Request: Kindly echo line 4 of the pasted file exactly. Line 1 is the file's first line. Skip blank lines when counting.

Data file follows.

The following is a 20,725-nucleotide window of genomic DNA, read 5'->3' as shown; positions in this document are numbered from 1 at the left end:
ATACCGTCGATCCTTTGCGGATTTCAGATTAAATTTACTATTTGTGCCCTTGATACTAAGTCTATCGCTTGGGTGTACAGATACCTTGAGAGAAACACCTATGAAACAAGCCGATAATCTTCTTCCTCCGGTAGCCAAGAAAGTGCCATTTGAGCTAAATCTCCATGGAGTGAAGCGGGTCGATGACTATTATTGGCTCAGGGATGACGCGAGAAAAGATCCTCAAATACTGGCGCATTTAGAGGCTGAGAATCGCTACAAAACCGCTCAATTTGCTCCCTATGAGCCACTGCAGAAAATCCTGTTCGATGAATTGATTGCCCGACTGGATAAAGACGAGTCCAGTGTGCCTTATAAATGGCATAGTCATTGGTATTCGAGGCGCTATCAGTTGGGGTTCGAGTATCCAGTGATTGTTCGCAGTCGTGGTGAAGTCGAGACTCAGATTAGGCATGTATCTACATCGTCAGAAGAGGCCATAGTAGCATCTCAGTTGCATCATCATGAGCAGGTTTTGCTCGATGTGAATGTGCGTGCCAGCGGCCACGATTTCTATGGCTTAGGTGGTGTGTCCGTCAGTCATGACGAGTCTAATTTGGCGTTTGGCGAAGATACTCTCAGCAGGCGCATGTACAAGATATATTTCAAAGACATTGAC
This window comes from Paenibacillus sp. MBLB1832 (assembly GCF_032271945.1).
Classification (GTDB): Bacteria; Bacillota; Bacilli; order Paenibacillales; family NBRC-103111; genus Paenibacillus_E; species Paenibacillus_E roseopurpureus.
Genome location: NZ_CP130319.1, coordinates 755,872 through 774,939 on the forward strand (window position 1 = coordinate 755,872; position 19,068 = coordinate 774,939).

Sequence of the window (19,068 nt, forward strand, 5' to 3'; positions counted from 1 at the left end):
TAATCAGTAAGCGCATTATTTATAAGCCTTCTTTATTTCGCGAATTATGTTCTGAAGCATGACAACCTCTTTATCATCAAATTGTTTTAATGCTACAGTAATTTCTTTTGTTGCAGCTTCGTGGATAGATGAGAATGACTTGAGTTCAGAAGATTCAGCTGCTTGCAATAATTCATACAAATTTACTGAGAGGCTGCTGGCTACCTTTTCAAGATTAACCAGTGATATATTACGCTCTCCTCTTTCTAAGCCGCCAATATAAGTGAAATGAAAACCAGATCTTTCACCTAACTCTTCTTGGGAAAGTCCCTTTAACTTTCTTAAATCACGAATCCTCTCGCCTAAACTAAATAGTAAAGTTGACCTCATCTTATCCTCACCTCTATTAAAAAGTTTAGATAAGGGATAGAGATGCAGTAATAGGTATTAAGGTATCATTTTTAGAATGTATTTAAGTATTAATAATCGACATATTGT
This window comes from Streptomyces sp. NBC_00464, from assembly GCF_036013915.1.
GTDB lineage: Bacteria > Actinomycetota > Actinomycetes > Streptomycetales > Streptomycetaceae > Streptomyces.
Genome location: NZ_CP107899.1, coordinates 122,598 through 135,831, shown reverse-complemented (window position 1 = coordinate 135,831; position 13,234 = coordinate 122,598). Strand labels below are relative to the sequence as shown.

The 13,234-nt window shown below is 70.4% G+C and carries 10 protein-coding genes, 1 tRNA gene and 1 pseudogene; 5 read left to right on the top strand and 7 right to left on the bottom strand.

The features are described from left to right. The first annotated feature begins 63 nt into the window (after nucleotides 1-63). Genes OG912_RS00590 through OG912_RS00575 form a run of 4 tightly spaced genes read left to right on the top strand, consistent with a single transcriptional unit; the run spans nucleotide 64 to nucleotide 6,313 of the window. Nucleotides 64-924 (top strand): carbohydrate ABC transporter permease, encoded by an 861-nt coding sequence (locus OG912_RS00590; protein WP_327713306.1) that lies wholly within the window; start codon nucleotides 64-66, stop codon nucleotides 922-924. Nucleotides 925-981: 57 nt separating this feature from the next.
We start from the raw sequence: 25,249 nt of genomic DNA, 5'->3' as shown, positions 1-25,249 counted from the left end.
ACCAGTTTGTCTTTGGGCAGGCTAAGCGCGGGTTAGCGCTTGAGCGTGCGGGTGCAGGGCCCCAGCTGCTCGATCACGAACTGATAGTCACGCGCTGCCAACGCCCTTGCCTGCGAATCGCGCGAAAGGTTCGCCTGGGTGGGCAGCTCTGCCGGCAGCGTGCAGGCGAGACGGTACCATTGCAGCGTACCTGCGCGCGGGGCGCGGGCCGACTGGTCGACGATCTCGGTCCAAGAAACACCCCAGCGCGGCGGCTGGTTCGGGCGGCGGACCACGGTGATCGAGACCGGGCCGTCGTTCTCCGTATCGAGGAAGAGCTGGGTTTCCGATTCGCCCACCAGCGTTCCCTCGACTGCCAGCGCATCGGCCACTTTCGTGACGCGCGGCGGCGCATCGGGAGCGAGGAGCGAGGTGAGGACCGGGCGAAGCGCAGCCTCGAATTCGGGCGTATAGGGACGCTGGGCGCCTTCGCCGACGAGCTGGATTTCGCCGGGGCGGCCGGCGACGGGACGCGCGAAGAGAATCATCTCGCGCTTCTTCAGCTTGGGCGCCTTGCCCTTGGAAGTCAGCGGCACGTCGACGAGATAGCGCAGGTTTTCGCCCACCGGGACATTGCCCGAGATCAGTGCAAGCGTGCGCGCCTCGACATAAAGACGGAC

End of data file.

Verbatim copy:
Classification (GTDB): Bacteria; Bacillota; Bacilli; order Paenibacillales; family NBRC-103111; genus Paenibacillus_E; species Paenibacillus_E roseopurpureus.